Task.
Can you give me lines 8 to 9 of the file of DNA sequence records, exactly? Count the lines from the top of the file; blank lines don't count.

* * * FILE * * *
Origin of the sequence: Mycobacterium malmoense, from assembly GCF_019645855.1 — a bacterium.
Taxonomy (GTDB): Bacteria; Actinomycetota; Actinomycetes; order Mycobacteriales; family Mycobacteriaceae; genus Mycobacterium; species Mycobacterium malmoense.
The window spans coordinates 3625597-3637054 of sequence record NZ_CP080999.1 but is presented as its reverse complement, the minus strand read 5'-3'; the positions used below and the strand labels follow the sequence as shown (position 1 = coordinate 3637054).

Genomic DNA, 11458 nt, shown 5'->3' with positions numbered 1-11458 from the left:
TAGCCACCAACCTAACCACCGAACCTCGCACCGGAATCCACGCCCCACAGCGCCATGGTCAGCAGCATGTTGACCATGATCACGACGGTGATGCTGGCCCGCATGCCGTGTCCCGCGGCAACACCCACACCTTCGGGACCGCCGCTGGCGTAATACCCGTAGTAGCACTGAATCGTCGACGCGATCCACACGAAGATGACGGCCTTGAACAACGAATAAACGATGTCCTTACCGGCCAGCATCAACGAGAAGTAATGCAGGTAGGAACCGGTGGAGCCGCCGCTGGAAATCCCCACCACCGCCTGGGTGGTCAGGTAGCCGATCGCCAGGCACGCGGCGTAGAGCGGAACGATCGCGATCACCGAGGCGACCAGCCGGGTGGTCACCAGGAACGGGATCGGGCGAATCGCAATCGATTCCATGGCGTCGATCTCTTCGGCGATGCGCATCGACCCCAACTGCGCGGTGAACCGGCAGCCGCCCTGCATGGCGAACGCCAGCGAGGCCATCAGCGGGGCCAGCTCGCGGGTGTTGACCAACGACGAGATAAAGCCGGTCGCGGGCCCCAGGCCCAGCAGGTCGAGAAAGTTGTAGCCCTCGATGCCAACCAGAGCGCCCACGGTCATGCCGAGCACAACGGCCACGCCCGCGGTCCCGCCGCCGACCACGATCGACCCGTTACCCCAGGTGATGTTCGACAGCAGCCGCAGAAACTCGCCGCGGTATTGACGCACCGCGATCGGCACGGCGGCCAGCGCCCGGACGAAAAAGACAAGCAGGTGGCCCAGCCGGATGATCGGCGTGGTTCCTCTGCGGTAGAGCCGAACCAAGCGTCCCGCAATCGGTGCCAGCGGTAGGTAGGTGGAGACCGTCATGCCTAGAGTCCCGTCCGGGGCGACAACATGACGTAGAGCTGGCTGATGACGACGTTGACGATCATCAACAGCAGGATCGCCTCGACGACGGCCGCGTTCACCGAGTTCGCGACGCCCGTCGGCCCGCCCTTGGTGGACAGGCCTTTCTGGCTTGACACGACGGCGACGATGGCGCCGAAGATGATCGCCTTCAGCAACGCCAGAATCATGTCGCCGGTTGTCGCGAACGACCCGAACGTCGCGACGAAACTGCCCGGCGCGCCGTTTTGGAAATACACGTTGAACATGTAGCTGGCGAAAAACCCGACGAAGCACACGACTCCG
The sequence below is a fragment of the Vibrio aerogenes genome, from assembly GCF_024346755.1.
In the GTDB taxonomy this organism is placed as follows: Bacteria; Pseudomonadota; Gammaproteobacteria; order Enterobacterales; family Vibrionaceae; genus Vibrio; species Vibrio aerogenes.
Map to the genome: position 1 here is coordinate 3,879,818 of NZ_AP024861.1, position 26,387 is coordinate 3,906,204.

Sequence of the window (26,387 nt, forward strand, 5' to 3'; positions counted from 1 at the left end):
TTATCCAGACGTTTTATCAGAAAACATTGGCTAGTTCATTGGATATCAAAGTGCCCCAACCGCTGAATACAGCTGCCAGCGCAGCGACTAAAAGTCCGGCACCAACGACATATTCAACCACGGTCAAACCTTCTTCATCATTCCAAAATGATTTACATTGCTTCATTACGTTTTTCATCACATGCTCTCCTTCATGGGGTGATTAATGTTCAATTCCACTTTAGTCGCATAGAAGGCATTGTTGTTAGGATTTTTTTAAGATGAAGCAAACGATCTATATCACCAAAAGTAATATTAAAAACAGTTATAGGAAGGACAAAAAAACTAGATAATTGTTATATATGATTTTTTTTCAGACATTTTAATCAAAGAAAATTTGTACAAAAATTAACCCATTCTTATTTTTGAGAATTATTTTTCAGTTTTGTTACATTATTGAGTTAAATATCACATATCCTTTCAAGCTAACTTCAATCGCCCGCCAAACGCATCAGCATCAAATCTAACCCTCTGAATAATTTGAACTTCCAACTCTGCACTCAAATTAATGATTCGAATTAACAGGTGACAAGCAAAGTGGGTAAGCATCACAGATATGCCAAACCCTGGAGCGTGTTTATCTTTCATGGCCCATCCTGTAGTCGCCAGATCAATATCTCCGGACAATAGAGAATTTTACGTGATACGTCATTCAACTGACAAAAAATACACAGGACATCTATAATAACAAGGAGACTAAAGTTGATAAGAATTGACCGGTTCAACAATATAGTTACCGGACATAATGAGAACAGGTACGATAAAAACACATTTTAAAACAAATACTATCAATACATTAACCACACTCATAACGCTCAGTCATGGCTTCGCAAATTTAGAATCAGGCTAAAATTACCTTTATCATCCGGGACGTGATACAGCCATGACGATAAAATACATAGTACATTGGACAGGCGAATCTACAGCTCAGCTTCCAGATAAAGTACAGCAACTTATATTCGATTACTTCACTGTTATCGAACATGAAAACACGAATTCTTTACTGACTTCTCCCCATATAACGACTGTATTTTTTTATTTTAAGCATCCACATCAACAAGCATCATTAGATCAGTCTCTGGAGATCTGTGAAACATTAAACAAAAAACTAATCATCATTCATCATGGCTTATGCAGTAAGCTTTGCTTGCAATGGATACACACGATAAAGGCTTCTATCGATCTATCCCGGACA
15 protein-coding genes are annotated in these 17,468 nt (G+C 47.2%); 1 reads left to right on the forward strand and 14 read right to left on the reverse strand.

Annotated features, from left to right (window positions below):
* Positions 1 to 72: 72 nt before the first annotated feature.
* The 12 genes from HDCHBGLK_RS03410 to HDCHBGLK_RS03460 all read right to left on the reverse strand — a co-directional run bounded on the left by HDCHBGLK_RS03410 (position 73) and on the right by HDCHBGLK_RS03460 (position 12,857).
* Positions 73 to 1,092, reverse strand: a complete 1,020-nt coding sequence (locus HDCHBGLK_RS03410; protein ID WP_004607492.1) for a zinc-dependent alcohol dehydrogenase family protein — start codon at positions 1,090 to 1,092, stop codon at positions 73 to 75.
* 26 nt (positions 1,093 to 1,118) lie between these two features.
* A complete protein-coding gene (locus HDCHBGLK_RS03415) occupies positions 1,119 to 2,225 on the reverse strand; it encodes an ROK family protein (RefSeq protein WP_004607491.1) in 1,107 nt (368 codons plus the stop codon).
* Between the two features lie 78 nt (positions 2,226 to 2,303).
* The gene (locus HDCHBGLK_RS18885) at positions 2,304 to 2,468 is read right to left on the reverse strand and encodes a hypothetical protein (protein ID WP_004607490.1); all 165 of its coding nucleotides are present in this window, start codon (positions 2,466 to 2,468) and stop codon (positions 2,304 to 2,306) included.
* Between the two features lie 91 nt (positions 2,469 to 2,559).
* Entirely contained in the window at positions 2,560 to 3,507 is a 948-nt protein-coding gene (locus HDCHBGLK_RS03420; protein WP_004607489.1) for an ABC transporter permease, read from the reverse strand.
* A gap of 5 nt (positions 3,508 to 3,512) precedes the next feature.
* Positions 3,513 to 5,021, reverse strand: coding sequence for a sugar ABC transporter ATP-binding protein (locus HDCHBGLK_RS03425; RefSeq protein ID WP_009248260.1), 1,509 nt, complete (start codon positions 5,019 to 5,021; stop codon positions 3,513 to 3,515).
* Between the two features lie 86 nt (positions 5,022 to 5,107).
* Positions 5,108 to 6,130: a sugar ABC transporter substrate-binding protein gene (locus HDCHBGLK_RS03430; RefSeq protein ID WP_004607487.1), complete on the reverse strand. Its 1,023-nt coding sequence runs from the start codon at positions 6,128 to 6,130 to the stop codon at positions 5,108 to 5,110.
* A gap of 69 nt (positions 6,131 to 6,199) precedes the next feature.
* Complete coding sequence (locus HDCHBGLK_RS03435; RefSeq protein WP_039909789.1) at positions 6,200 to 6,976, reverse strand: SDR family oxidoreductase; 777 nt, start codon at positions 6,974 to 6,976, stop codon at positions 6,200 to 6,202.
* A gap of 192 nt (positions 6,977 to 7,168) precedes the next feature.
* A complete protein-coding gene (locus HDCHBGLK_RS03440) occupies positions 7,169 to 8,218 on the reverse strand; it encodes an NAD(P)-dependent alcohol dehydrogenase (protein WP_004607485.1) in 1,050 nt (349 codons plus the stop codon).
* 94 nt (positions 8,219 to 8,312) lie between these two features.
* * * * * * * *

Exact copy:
Map to the genome: position 1 here is coordinate 3,879,818 of NZ_AP024861.1, position 26,387 is coordinate 3,906,204.

Sequence of the window (26,387 nt, forward strand, 5' to 3'; positions counted from 1 at the left end):